With Ron Howard’s latest movie, The Dilemma, opening this weekend, we at The Reel Place thought it would be worthwhile to rank the best five films that he has directed. Of course, having a rollercoaster career, what fun is it to rank a Top 5 list without pointing out his Bottom 5?
5. Cinderella Man
Not being a fan of most sports films, Cinderella Man caught me off guard when I noticed that I literally wanted to cheer-out-loud for the underdog central character. For being a period piece boxing movie set during one of the U.S.’s most depressing times (pun intended), Cinderella Man sure is uplifting.
Backdraft was one of the first R-rated films I ever saw. As a young teenager, I remember thinking that it had too much adult language to receive a lesser rating, but as the movie progressed I realized that it was also far too intense for someone of my age – and it is just as intense to watch today as it was back then. If you want a well-made firefighting flick, throw out the manipulative Ladder 49 and stick with Backdraft.
Being another one of the first R-rated flicks I snuck out to, this is the one that I got for seeing. Busted. Now, being a parent of two, if I was ever placed in the same position as Mel Gibson’s character, I would do the exact same thing he does – kill every last one of the guys responsible. (If you like Gibson’s role here, go out and rent Edge of Darkness).
2. Apollo 13
As a kid, I was a space-geek. Two summers I actually opted to go to half-day summer school just because the class focused solely on space. That’s right, I was a nerd. It wasn’t until later that said nerd-dom transferred to another area – movies. Apollo 13 is an amazing depiction of a real-life space mission gone bad. And considering where movie technology was when Apollo 13 was made, it still looks great.
Along the lines of 127 Hours and The Social Network, who would’ve thought that a movie about the dialogues between Richard Nixon and David Frost could be interesting? Not only is Frost/Nixon interesting, it is downright intense. The two strong performances of Frank Langella and Michael Sheen cause the dialogues to feel more like a boxing match than an interview.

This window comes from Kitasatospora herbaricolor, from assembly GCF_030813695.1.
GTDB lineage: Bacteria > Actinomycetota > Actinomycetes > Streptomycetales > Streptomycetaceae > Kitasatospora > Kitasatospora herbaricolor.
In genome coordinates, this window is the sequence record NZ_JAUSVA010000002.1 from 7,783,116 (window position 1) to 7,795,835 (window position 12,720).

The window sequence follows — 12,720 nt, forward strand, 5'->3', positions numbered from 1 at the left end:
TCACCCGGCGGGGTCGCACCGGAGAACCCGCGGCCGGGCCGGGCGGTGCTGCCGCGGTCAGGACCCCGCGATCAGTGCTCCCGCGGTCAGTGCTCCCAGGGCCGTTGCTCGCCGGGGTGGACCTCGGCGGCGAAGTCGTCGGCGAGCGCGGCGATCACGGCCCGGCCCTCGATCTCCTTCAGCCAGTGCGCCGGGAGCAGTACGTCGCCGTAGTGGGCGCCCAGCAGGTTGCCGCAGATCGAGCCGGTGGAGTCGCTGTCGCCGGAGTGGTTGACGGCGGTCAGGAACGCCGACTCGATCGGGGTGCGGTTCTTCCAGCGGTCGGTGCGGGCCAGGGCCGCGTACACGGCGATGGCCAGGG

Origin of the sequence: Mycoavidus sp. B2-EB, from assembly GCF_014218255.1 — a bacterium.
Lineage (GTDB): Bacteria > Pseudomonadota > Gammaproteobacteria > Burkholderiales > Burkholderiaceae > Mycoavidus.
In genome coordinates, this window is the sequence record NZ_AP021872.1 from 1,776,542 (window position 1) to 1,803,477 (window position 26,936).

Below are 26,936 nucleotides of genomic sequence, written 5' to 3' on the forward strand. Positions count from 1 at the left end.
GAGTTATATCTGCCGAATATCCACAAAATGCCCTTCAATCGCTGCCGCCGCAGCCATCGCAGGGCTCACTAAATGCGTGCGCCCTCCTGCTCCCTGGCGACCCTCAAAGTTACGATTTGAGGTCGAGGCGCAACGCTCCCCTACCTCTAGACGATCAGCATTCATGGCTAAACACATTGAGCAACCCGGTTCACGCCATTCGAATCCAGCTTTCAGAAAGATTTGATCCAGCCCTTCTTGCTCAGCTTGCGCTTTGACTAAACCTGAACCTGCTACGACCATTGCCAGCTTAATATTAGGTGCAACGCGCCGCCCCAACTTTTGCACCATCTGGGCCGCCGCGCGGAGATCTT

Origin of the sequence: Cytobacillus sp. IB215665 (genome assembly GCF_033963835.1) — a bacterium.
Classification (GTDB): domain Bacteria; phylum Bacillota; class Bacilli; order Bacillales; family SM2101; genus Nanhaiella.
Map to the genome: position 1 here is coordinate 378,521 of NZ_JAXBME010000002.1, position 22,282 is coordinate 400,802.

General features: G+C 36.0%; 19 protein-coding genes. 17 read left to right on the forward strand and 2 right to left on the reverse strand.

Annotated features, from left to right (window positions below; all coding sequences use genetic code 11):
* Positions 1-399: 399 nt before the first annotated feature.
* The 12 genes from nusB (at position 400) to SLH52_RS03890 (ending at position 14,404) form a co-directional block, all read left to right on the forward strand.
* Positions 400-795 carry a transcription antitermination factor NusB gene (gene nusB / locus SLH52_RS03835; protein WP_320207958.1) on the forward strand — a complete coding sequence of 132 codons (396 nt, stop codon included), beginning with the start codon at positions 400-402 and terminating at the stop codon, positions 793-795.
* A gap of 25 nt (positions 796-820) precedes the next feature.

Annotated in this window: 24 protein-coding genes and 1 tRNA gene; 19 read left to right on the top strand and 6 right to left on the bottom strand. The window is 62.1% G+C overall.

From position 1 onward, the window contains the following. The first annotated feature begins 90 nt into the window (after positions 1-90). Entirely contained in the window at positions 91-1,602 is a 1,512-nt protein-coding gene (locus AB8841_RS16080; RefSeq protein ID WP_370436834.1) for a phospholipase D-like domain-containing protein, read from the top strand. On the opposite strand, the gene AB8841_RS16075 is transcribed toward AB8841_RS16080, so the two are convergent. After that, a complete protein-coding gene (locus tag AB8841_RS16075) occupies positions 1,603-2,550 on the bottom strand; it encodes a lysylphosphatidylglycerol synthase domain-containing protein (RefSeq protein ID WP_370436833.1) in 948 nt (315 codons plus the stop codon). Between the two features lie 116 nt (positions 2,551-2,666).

I have no love for Willow. None for Val Kilmer. None for the “pecks.” My friends growing up loved Willow and wanted to watch it at every sleepover. Not me. I can’t stand this corny fantasy fluff.
Edtv is to The Truman Show what Deep Impact is Armageddon, or The Losers is to The A Team (both equally bad in that case) – two movies with similar stories where one is absurdly bad and the other is at least entertaining. I adore The Truman Show and despise Edtv.
3. The Da Vinci Code
For being such a hyped film, The Da Vinci Code sure was a letdown. Having not read the “acclaimed” book, I walked out the theater asking, “That is what all the hype is about?” The only thing worse than The Da Vinci Code letdown is …
2. Angels & Demons
Worse story. Worse special effects. Worse characters. Worse unbelievable gags. If these movies are truly based on the books, those that rave about these novels should be smacked for loving such absurd trash.
1. How the Grinch Stole Christmas
What had potential to be like a live-action Nightmare Before Christmas was completely ruined by Jim Carrey. The guy has potential (The Truman Show, Eternal Sunshine of the Spotless Mind), but when appearing in comedies he is allowed to run rampant, making sure that you are clear that you are watching him. His over-the-top comedic style is just one step less annoying than Jack Black’s – both play the same character and do the same gestures and goofs in every movie. “Annoying” best describes How the Grinch Stole Christmas.
Check our reviews this Friday to find out where The Dilemma lies in this list.